Interview with Jeremiah, from Riad Importers

Bird Lovegod
13th July 2018

Jeremiah, you started your business in University, right? You must have put in a lot of effort and hours? 

Yes, very true. I had some understanding of the industry from my experience my father gave me by taking me along to the market with him in my earlier years. At university I established the company and in my final year and began contacting new suppliers around the world for the wide range of products needed. This is where a lot of hours had to be put in. It was almost like fishing with a very low conversion rate due to being a fresh new company with no recorded trading history. I would have to contact hundreds of suppliers before I met my first supplier to send me products. He was from Spain and took a risk with me as at that time I couldn’t get credit insurance of course. He still sends me Citrus products to this day!

At university I knew I had a great opportunity to start a business that has a massive potential profit gain. I didn’t mind sacrificing some of my social life in my final year to get the ball running once I had graduated. I knew it would take some time but the experience and backing of my father gave me confidence. Also my degree gave me confidence as I knew I could fall back on it if things didn’t quite work out.

Despite being on course for an economics degree at a UK top 5 university, I had always enjoyed the experience I had in this business. To be quite honest, it didn’t really seem that hard. To me what seemed more important in this industry was your inter-personal skills and work ethic which I didn’t lack. Not only that, but trading fruit and veg is like any commodity being traded such as stocks and shares. I’ve applied a lot of the knowledge I gained in my Macro Economics module of International Trade, too.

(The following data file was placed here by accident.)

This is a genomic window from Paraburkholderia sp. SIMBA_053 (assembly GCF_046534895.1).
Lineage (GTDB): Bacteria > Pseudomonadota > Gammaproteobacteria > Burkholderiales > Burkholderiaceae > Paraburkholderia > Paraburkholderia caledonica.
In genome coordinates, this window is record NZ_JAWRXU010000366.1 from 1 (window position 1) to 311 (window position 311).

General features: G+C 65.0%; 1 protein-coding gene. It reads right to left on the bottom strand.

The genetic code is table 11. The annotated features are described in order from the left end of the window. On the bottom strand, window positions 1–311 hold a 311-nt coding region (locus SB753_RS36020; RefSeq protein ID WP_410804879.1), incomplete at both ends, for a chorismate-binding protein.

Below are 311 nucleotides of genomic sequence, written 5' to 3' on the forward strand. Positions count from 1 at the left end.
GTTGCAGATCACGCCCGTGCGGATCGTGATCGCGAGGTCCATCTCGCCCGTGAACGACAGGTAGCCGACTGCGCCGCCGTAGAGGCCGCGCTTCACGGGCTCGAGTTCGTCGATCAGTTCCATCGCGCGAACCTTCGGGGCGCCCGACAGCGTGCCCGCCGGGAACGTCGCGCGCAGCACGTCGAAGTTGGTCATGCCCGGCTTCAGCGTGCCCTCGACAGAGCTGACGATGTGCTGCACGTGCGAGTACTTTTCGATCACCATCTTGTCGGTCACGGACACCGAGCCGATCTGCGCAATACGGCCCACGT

Is this a follow on from your fathers business? What did, or does, he do?  

Good question. My father has been in this industry since 1987. Started by owning and running his own stand at New Covent Garden called ‘Egyptian Fruit’. He established himself as one of the main importers of Egyptian products which we now see commonly in supermarkets such as citrus, grapes, spring onion, etc.

New Spitalfields Market opened in 1992 and was where the focus of this industry shifted to. Everyone wanted a stand in this market, competition was fierce and unfortunately the waiting list was years long. Therefore my father left being a trader (stand owner) at New Covent Garden Market and opted to be a supplier to the traders at New Spitalfields Market. He would import products from the Middle East and Europe such as the Netherlands, Belgium and Spain, and supply the traders in Spitalfields who have their own stand. He became one of the top suppliers (based on volume) for over 15 years.

Currently my father advises me on big decisions where experience is invaluable. I ultimately decide the goals and objectives of the company, and he gives his advice based on experience. He also goes to the market several times a week to oversee operations. Of course he also put me in touch with several of his old suppliers which I owe him for as we trade well.

An example of his advice would be: I decided I wanted to differentiate and start my own brand of product to build brand reputation and capture more of the margin. I made a list of all the potential products. After discussing with my father, he advised that the first product to try should be low risk (low cost, high margin, low-perishability, and surprisingly – high barrier to entry so others couldn’t easily copy). This ended up being the fresh yams from Nigeria which is an amazing line of business for me and any teething problems didn’t result in losses.